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Belief Systems - the toughest strand to get right?

Fionnuala Ward, Primary Education Officer

Educate Together's ethical education curriculum at primary level is, of course, the Learn Together with its four strands: Moral and Spiritual, Equality and Justice, Belief Systems and Ethics and the Environment.

Belief Systems addresses the main world religions: Judaism, Hinduism, Islam, Christianity, Sikhism and Buddhism. Of all four strands, it’s probably the hardest to get right and certainly the one that induces the greatest degree of insecurity in teachers and principals alike, along with the occasional all-out panic-attack.

We can overdo Celebrations for a start, generally to the detriment of the more difficult Beliefs and Values. Religious celebrations are usually based on an interesting, even exciting, story and lend themselves so easily to English, drama and the visual arts that it’s hard not to get caught up in a display-driven frenzy.

But overdoing celebrations feeds straight into an exoticisation of religions, probably best summarised as the ‘what weird and wonderful traditions, costumes, stories’ approach.

The assumptions on which the Belief Systems strand is built aren’t without their issues as well. It’s now claimed by many academics that the West’s perception of Asian religions such as Hinduism and Buddhism is mired in a Judaeo-Christian framework. They would argue that the whole concept of religion is Western in its premise and in no way lends itself to an understanding of the nuances of non-Western beliefs and practices.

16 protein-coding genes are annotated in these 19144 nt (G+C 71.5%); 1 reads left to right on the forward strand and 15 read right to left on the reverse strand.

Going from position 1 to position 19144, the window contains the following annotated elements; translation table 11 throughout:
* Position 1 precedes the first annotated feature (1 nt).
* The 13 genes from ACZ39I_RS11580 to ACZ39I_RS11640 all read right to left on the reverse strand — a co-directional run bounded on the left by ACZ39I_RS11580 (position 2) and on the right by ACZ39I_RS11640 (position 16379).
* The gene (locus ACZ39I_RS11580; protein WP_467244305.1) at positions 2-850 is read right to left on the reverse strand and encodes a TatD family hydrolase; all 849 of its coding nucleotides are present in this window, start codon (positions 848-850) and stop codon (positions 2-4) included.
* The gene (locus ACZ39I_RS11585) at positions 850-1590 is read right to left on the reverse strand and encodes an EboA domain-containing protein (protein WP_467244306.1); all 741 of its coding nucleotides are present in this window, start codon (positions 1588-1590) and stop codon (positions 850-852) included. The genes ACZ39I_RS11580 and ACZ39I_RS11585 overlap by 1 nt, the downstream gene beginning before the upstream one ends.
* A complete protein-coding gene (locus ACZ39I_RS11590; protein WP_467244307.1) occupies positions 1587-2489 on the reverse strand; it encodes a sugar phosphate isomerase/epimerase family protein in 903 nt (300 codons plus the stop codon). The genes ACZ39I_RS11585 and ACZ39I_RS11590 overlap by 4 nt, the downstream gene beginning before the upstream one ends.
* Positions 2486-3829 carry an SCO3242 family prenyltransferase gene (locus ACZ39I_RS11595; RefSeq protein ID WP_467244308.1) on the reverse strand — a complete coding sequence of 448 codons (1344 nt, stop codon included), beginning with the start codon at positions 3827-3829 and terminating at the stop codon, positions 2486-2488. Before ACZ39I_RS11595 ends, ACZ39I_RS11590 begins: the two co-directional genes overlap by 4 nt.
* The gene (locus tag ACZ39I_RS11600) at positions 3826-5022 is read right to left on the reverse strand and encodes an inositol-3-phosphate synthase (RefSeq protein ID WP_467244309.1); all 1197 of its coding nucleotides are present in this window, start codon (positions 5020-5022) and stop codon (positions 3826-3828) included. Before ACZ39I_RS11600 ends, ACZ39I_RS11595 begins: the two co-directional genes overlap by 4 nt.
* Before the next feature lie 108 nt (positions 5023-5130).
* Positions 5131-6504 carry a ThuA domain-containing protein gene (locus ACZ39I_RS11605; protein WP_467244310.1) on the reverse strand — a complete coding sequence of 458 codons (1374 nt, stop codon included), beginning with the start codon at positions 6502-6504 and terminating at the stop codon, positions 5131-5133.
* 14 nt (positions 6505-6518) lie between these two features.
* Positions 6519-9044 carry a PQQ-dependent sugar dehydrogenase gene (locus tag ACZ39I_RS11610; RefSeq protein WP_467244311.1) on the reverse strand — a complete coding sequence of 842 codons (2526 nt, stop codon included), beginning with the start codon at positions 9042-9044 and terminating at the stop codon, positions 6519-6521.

Studies also indicate that many Western-based ‘World Religions ’ courses spend far more time on Islam, Christianity and Judaism than Hinduism, Buddhism, Sikhism and other Asian beliefs. So where does this leave an Educate Together teacher, Learn Together in hand?

Possibly confused.

Looking at my own teaching, I probably did fall prey to the Islam, Christianity, Judaism dynamic. There were plenty of resources for a start and coming from a Catholic background, maybe intuitively I did relate to them differently.

Christmas, of course, has always presented a challenge. As an important Christian celebration, it should of course be acknowledged. However, as with all the celebrations, it may well eat up more time for its corresponding belief system than it strictly should. Added to which, culture is intrinsically mixed up in the very fabric of an Irish Christmas. For many of us, there’s something deeply comforting about the traditions and rituals of Christmas which inevitably evoke childhood memories.

But by indulging in these traditions and rituals - carols, nativity plays and the like - are we reneging on our responsibility to teach the main world religions as fairly as possible? Can we really look pupils from other belief systems in the eye, and tell them that, of course, we give just as much time and just as much exposure to what they believe?

Does say Wesak in Buddhism or Baisaikhi in Sikhism get a similar time in the sun, so to speak?

Just to add to the myriad of issues around this strand, a new and genuinely exciting academic school of thought has developed. There’s now a department in UCC which looks at the study of religions from a human sciences and cross-cultural point of view. 

And none of above even touches on how best to address atheism, agnosticism and humanism – a challenging and very different area of learning.

Teaching about belief systems is not for the faint-hearted. Nor is it for the gung-ho either. Teachers are much more reflective nowadays. Armed with a willingness to engage in an examination of practices, it is possible to keep those panic-attacks at bay.

Well, maybe that insecurity for a start.

Some resources for the teaching of the Belief Systems strand:

Address: Educate Together, Equity House, 16/17 Upper Ormond Quay, Dublin 7, Ireland - Charity Number: CHY 11816